Sanctions have not set off riots or anti-regime protest
All over this city of 12 million people, high-rises are under construction, local engineers and Chinese contractors are rushing to finish a multilevel highway, and the streets are lined with billboards promoting the latest tablets and washing machines made by South Korean companies like Samsung and LG. Supermarkets are fully stocked, and it seems as if new restaurants and fast food joints are opening up every day, and never lacking for customers.
In short, you would not know that oil exports from Iran have dropped by a million barrels a day, and that the free fall in the currency has caused huge inflation — a result of U.S. and European-led sanctions as well as economic mismanagement by the Iranian government. The West escalated the economic war another notch on Wednesday, imposing a new set of restrictions intended to force Iran into what amounts to a form of barter trade for oil, because payments for oil deliveries can no longer be sent to accounts inside Iran.
A senior Obama administration official called the latest step “a significant turning of the screw,” repeating the administration's four-year argument that the mullahs here face a “stark choice” between holding on to their nuclear programme and reviving their oil revenue, the country’s economic lifeblood.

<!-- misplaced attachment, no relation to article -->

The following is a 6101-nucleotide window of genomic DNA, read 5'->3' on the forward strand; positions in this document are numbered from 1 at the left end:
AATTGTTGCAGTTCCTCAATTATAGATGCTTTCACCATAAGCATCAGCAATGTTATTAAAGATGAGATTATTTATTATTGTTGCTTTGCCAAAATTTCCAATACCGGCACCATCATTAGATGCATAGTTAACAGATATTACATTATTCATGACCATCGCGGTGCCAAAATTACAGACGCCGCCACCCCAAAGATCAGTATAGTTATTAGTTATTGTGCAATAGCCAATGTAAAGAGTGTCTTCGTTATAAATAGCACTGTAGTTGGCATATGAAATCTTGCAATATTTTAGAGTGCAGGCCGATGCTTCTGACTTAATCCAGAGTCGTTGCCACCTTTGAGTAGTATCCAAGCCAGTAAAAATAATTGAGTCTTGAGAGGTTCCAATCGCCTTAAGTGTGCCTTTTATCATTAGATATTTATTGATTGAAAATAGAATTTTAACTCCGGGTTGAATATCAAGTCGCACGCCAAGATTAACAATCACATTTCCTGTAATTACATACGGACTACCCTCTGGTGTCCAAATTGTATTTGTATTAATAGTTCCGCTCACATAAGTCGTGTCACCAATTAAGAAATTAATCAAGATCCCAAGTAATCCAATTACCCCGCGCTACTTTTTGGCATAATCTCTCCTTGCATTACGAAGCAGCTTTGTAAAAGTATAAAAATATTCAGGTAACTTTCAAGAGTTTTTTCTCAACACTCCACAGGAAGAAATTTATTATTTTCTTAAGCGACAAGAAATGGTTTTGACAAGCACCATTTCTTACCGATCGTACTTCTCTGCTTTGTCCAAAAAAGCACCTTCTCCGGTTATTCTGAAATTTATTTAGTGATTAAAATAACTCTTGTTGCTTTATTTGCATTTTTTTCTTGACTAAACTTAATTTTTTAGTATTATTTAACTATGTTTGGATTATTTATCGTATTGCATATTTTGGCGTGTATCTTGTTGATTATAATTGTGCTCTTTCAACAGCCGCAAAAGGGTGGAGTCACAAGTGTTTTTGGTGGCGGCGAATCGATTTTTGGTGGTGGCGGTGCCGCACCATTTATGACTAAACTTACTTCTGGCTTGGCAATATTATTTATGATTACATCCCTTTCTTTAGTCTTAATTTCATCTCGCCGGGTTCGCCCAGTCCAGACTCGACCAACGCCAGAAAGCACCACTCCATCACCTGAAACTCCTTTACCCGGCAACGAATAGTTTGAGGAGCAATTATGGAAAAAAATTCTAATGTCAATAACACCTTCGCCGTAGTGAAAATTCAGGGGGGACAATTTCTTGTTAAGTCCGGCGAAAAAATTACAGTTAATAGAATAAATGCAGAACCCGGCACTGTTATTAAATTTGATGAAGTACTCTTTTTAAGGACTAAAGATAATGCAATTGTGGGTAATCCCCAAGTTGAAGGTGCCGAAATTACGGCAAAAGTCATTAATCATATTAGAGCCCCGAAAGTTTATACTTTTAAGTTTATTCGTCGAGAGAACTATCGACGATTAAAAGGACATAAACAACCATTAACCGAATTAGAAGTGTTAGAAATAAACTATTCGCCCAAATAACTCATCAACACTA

But there is little confidence among U.S. officials in Washington and little evidence on the streets of Tehran that even newly stringent sanctions have much chance of forcing Iran’s Supreme Leader, Ali Khamenei, into striking the deal that most Americans and Europeans, and even some Israelis, say could defuse the crisis.
The sanctions, while the source of constant complaint and morbid jokes, have not set off price riots or serious opposition to the government. In fact, the past year has not been all that bad, as Saeed Ranchian, 39, a shopkeeper peddling perfumes in Tehran’s Grand Bazaar, said the other day while he was sipping tea and as droves of shoppers strolled by on newly paved sidewalks. Surrounded by colognes with elaborate foreign names like “Le Chevalier Primero,” Mr. Ranchian admitted that with prices doubling and Iran’s currency crashing, “you would expect people to buy less”.
“But in Iran, when prices go up, people start buying more, fearing even higher prices,” he said, adding with a laugh that the economy “has rules that no one understands”.
Obama administration officials were disturbed by a new analysis, prepared for the President and his staff, that paints a picture of the Supreme Leader as so walled off from what is happening with his oil revenues that he is telling visitors that the sanctions are hurting the U.S. more than they are hurting Iran.
“The people may be suffering in Iran,” said one senior official involved in Iran strategy last week, “but the Supreme Leader isn’t, and he’s the only one who counts.”
The outlines of a nuclear deal have been clear for months: an Iranian agreement to limit the number of centrifuges that produce uranium, a cap on the amount of fuel in Iranian hands, and an agreement to ship its most potent stockpiles the stuff that can be quickly converted to bomb fuel out of the country.